SALT LAKE CITY — I wish I had counted the times Republican lawmakers assured everyone last winter that people in Washington said Utah likely would get a waiver to make a partial expansion of Medicaid work.
Vote for SB96, they said. We’re pretty sure everything will be OK.
"I will just emphasize that it is highly unlikely that we need to be concerned about this," the Deseret News quoted House Speaker Brad Wilson saying in February.
Pretty sure; highly likely — now we know this was about as useful as those pumps the state set up 30 years ago in the western desert to alleviate flooding, with the exception that the pumps really do exist.
Here’s reality — even a Republican administration that hates Obamacare didn’t grant Utah the waiver it sought, which would have provided 90% federal funding for a plan that covers people up to 100% of the poverty level, not the 138% of poverty called for under the law. The state didn’t even get a chance to formally request it.
Here’s the second reality — the state now faces three possibilities:
• The 5th U.S. Court of Appeals, and ultimately the U.S. Supreme Court, may uphold a Texas judge’s ruling that Obamacare is unconstitutional, which would invalidate the whole Medicaid expansion provision, and a lot of other things. The next step in that case is completely unclear.
Utah’s version of expansion is funded through the end of next June, with only a 70% federal match, but even that could be in jeopardy if the court strikes down Obamacare.
• Lawmakers could finally acknowledge the will of the voters, who passed Proposition 3 last November, calling for full Medicaid expansion for those earning up to 138% of the poverty level. This is, with some complications, the so-called “fallback” provision they approved earlier this year — something that will happen more or less naturally if they do nothing.
• Or they could tinker with the fallback provision, as well, and try to find a new partial solution the Trump administration would accept. That might be tricky to do in the next legislative session, given that 2020 is an election year. But then, it’s unclear whether tinkering with initiatives, or anything else for that matter, has real political consequences for Republicans in Utah.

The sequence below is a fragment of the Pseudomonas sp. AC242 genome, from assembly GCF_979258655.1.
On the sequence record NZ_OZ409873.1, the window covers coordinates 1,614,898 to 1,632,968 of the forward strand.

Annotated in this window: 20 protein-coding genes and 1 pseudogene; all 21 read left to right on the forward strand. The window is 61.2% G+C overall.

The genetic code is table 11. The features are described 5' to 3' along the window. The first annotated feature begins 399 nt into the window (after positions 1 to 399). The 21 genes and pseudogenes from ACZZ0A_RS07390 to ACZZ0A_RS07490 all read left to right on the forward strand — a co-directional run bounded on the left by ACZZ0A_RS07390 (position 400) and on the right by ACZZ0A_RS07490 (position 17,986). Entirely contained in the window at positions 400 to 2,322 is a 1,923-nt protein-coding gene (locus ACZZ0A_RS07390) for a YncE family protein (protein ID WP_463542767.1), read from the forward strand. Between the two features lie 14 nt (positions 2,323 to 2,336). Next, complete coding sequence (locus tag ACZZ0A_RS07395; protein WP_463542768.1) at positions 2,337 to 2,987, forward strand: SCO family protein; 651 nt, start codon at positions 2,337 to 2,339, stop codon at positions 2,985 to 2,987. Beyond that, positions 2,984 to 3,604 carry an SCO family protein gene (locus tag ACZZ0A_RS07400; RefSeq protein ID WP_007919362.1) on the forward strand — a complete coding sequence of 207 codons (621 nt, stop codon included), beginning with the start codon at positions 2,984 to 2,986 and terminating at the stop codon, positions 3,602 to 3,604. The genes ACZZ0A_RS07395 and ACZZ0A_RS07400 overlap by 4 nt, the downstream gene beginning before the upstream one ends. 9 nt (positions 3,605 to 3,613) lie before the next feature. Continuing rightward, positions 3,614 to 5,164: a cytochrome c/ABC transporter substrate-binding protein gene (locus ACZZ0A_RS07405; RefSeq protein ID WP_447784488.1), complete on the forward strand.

In politics, nothing is as certain as uncertainty. Laws seem to be written in pencil, subject to change by whichever party takes control next, or whatever courts may decide.
Yet one thing is assured about Medicaid expansion: Utah voters said they wanted it, and not the light version. The final result was 53 percent in favor. Ultimately, that has to account for something.
Some lawmakers made a big deal out of two things during the last legislative session. The first is that Proposition 3 included a 0.15% sales tax increase, which analysts said was not enough to cover the true costs of full Medicaid expansion. The other is that they believed voters didn’t truly understand everything they were voting to approve.
The first should be easy to fix. Just raise taxes to whatever is needed to pay the full cost. Tell voters the exact amount of the tax increase is not as important as the larger concept of fulfilling their desires to provide coverage to more of the state’s downtrodden.
The second may never be fixed. Lawmakers have been skeptical of the initiative process ever since voters made Utah the second state in the nation to adopt it at the turn of the 20th century.
I share some of their dislike. Laws are better when they go through the leveling process of hearings, amendments, compromises and the threat of a veto from the governor. But the initiative process does give vent to popular ideas lawmakers, for whatever reason, continually ignore.
In any event, the Utah Constitution allows for initiatives, and lawmakers have to deal with them. Simply changing them immediately after Election Day is too dismissive of public opinion.
Much of what surely will follow on this subject may be wasted effort. Courts may quickly change the ground rules. The 2020 election may alter life as we know it, with several Democratic candidates arguing for socialized health care.
In the meantime, however, the best course, like it or not, is to let the people have what they asked for, then deal with whatever happens next.